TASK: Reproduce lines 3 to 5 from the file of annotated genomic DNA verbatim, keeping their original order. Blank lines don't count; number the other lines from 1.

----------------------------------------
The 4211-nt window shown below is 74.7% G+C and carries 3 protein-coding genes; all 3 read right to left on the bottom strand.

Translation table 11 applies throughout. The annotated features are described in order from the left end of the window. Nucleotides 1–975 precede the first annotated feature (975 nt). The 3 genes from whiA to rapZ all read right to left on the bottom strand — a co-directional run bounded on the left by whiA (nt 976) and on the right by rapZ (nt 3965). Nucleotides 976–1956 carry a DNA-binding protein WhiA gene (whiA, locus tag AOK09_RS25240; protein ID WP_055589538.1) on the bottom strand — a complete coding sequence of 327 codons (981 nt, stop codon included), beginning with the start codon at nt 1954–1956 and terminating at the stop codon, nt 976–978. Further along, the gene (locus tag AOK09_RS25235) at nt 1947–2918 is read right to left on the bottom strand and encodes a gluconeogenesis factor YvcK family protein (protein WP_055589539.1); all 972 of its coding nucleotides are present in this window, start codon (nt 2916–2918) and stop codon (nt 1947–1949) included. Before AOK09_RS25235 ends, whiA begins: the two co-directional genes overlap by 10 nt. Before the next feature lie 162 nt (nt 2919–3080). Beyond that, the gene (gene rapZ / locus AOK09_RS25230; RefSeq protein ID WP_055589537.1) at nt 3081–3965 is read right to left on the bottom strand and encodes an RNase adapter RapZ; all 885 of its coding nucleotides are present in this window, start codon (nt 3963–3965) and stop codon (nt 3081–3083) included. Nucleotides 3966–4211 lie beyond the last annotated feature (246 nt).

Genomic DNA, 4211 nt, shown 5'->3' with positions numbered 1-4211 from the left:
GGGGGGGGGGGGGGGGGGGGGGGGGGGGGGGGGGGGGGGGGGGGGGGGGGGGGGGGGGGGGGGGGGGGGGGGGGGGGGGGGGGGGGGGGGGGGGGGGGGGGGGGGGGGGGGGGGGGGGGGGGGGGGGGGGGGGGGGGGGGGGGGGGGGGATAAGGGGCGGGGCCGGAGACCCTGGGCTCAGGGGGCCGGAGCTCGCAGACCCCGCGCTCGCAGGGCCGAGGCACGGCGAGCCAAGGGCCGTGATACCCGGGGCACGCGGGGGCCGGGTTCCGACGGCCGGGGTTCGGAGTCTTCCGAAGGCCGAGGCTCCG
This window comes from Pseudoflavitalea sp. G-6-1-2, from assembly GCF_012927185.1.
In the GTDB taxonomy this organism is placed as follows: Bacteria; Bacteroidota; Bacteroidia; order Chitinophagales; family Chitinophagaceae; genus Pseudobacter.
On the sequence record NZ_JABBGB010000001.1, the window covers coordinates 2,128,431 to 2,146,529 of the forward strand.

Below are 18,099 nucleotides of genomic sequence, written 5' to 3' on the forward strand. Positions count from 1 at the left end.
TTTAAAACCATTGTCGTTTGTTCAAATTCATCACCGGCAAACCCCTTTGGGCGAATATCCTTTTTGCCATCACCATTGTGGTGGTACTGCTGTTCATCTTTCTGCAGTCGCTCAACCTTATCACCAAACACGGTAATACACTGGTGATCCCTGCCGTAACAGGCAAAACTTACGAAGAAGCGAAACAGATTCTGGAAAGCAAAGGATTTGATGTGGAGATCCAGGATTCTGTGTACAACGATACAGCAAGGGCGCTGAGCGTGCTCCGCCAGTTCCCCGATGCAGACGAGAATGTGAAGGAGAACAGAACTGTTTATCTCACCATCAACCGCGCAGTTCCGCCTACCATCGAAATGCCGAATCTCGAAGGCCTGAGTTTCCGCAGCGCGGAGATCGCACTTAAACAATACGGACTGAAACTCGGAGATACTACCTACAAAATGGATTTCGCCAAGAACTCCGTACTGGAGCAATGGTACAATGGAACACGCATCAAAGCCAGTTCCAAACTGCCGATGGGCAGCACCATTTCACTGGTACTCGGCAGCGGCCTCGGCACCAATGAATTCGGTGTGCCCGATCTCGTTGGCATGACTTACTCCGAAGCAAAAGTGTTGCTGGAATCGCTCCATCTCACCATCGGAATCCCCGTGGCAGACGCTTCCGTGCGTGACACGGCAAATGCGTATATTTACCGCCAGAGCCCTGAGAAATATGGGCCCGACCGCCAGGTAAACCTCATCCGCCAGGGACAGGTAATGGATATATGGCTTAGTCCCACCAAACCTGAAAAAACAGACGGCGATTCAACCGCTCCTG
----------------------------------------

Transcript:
Genomic DNA, 4211 nt, shown 5'->3' with positions numbered 1-4211 from the left:
GGGGGGGGGGGGGGGGGGGGGGGGGGGGGGGGGGGGGGGGGGGGGGGGGGGGGGGGGGGGGGGGGGGGGGGGGGGGGGGGGGGGGGGGGGGGGGGGGGGGGGGGGGGGGGGGGGGGGGGGGGGGGGGGGGGGGGGGGGGGGGGGGGGGGATAAGGGGCGGGGCCGGAGACCCTGGGCTCAGGGGGCCGGAGCTCGCAGACCCCGCGCTCGCAGGGCCGAGGCACGGCGAGCCAAGGGCCGTGATACCCGGGGCACGCGGGGGCCGGGTTCCGACGGCCGGGGTTCGGAGTCTTCCGAAGGCCGAGGCTCCG
This window comes from Pseudoflavitalea sp. G-6-1-2, from assembly GCF_012927185.1.